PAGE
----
Cherished Catalogues

During the movie One True Thing in which Meryl Streep's character is dying of cancer, she is gluing together a mosaic table out of plates damaged when her son was "practising juggling". The end result is gorgeous. Using broken plates to make a mosaic is called pique assiette, a fact I discovered while thumbing through Martha Stewart's Encyclopedia of Crafts. The book features one such table made with what looks like Blue Willow china. It is not hard to see how a table like this would have great sentimental value. I know what it's like to have so few pieces of tableware left that you can't make a complete place setting (although nowadays hostesses are mixing tableware at their parties with excellent results). You hate to part with the remnants of a set that bring back memories of birthday parties or Thanksgiving dinners, so the idea that you can immortalize them and have a perfectly beautiful table in the end, is appealing.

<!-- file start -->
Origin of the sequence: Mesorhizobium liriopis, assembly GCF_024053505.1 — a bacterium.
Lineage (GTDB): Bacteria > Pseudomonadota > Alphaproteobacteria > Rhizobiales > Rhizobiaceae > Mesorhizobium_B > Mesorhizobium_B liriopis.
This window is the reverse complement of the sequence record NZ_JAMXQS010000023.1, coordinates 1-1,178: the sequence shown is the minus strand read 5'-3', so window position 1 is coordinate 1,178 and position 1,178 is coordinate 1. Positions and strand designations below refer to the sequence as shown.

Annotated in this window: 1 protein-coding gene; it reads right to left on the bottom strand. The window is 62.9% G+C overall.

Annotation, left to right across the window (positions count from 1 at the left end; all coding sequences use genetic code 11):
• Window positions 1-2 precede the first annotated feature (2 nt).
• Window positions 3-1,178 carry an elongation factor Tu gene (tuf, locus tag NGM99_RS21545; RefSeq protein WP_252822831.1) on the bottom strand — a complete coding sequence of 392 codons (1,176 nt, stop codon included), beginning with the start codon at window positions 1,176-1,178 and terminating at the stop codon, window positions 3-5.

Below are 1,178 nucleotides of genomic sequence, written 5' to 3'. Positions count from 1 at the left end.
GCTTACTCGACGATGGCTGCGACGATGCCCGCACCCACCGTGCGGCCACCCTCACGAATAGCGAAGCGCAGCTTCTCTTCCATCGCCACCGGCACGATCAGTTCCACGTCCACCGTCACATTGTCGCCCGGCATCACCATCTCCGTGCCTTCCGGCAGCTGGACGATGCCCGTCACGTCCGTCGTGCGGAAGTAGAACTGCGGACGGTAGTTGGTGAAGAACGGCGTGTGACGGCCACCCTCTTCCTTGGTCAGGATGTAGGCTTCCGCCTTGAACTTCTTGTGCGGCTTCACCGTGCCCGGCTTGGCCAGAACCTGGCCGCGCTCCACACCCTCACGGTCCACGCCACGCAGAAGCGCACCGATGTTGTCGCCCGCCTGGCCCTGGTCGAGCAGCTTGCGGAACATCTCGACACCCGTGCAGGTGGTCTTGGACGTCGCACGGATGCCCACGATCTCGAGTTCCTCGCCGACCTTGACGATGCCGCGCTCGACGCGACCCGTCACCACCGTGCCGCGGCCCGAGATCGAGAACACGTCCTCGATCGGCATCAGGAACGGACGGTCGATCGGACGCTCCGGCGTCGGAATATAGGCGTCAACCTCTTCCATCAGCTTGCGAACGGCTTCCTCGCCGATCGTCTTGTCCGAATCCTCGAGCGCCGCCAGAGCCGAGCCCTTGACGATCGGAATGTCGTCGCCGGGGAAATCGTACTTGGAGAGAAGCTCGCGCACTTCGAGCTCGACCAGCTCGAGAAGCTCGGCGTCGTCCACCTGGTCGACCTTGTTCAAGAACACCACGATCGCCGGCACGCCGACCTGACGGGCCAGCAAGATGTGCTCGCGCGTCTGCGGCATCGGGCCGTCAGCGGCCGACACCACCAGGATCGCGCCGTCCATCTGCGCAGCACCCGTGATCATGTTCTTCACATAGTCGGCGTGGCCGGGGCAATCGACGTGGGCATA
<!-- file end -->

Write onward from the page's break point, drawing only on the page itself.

Martha Stewart arrived on the scene not only as the art of homemaking was being denigrated but when there was a great danger that the skills involved were going to be lost forever. I remember fondly watching her initial television shows, shot from her farmhouse, at a time when she was apparently a harridan in real life. (Prison seems to have mellowed her even if her shows are now slick studio productions.) It's not that women are listening to Martha and suddenly making everything from scratch, but she legitimized our right to do so in a period when you can come under heavy fire for just staying home with your kids. She has also been a saving grace for the hundreds of craftspeople she has given airtime to in an era of mass production. I've saved her magazines over the years just to have a record of the right way of doing things. And, if the forecasts of life after cheap oil and the demise of globalization materialize, having the skills necessary to survive at the local level may again be given the status they deserve.